had long ago proven the value of this bold innovation.
(seriously, the humanities haven't picked this up yet?)
and pre-publication peer review? boil it all down and
the _original_ impetus was "publication is expensive".
if you can only make public a limited amount of stuff,
then it makes sense to make sure it's the _best_ stuff.
but making stuff public is no longer expensive at all,
so there's no need to _try_ and sort out the "best" stuff
-- which, truth be told, we weren't all that good at --
when we can instead let it all become public and then
gauge -- in the long term -- which is _really_ "best".
the long-tail isn't just limited to the commercial sphere;
indeed, it will obtain its best focus in the realm of ideas.
so even if the insiders succeed in keeping an idea out of
the journals for a specific discipline, they cannot keep it
from being put up on some website and becoming known,
not like they could control and obscure it in the old days.
"gatekeepers" on the ground mean absolutely nothing in
an age of guided missiles. let them pontificate on their
importance, and mislead themselves as to their powers...
so, no, bob, i don't have time or energy for this nonsense.
but, you know, if you're willing to deal with neanderthals
so backward, then hey, i wish you the best of luck with it.
sebastian mary on April 2, 2007 7:32 AM:
Writing large groups of people off as 'backward' doesn't really help anything. Thinking constructive change through and putting those ideas into practice does. And it doesn't matter if someone else thought of it as well - if it's a good and worthwhile change then mass adoption is what's desirable, not the trivial business of whether it's ever happened before.
On that front I applaud the MediaCommons gang for taking an approach to academic publication that, while it may have been looked at before, is clearly not very widespread and which will hopefully bring some of the benefits (open discussion, 'wisdom of crowds' filtering of ideas, peer review etc) bowerbird describes.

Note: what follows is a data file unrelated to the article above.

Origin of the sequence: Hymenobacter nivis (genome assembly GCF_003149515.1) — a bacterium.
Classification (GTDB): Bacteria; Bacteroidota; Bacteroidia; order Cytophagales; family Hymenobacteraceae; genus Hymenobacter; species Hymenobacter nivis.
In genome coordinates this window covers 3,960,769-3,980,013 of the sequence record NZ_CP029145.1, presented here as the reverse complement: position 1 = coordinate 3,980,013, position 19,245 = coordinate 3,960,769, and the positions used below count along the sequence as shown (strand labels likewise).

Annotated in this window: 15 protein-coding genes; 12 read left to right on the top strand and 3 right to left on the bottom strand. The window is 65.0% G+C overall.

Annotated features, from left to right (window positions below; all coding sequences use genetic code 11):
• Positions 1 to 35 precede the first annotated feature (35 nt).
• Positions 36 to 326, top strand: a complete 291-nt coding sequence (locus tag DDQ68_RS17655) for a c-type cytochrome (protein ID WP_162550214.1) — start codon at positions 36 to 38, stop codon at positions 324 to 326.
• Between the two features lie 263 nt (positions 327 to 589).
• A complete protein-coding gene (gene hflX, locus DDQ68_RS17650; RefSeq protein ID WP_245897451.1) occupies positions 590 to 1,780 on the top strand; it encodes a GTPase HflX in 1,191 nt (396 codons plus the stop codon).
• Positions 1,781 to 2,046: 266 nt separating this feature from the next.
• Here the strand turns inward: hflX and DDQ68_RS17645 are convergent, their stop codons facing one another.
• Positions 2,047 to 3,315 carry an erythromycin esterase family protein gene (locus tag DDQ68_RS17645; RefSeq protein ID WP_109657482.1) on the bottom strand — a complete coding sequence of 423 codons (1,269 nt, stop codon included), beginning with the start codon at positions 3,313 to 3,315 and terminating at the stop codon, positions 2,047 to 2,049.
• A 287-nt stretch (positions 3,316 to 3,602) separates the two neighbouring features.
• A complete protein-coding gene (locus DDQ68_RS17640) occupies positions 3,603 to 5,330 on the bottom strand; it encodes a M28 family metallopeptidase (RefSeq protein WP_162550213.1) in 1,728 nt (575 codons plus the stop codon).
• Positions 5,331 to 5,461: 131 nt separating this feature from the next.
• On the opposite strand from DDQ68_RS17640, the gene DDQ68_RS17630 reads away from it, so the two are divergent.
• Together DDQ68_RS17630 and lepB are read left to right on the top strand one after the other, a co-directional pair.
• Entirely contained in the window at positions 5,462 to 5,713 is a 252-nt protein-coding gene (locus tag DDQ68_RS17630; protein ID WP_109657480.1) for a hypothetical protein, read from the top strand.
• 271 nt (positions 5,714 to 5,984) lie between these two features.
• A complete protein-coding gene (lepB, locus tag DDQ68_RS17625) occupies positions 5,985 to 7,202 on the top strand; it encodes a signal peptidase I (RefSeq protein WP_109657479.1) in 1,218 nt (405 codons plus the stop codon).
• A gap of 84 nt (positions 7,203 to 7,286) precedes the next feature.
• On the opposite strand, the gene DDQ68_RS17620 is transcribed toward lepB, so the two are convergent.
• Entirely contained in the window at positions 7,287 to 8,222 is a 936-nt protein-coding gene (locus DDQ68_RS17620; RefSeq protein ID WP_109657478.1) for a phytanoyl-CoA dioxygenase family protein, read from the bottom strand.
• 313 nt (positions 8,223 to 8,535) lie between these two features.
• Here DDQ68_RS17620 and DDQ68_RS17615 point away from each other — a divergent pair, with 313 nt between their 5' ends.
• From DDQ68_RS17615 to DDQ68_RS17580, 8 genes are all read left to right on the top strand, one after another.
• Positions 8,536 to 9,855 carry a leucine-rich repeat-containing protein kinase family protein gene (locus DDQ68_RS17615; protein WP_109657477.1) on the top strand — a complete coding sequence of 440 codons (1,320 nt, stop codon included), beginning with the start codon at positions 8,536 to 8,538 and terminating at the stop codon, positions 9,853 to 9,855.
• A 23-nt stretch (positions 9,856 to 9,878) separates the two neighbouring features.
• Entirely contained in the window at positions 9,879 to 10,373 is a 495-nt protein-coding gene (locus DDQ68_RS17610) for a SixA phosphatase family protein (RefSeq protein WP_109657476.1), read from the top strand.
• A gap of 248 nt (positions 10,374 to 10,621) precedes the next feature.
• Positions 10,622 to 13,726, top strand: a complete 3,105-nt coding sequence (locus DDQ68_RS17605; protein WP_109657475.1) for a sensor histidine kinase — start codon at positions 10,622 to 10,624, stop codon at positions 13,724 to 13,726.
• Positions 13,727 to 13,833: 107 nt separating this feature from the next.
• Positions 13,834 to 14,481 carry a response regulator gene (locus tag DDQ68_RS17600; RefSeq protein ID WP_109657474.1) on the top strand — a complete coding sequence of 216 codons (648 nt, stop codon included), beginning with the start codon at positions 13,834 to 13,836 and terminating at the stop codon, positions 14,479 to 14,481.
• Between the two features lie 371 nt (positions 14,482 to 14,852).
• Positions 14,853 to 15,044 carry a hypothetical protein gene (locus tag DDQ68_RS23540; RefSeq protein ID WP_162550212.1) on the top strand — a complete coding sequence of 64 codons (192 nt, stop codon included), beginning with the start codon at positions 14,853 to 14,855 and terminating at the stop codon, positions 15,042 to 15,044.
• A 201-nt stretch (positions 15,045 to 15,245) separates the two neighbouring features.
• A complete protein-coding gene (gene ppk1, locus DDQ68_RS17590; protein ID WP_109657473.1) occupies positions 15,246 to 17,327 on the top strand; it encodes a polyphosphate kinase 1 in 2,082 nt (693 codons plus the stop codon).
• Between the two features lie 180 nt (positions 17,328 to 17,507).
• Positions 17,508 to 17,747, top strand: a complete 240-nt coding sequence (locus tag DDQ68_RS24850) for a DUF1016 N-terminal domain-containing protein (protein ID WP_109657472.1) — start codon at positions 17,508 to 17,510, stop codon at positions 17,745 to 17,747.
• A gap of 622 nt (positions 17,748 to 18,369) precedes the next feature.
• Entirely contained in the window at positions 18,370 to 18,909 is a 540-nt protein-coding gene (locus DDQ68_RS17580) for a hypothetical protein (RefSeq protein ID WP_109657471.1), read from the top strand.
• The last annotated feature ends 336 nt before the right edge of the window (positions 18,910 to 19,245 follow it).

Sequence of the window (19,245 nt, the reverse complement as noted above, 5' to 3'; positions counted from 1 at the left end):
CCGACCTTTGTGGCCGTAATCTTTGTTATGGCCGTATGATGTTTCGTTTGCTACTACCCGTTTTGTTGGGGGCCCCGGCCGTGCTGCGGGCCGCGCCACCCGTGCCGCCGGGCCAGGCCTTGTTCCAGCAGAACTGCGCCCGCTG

I have to say, though, that my vision of the next ten years is not quite as rosy as bowerbird's. Looming oil crises, an ever-increasingly urgent need for alternative sources of energy, geopolitical and cultural shifts will play their counterpoint to bowerbird's apparently linear and somewhat Victorian notion of 'progress', as an ever-upward trajectory from which it is always possible to sneer at those who went before as 'neanderthal' or 'backward'.
In this environment I would argue that any technology concerned with easing the conversations of academics would do well to consider what 'future-proofing' means. And I'd argue further that this means both embracing any technologies which make academic research and discussion easier, and also considering how and where these conversations might be archived offline. Just in case the lights do go out in the next ten years, and those 'neanderthals' still clinging to their 'backward' practices of print publication turn out to be the only ones with anything left to read.
gary Frost on April 2, 2007 11:18 AM:
Mary offers some very suggestive comments.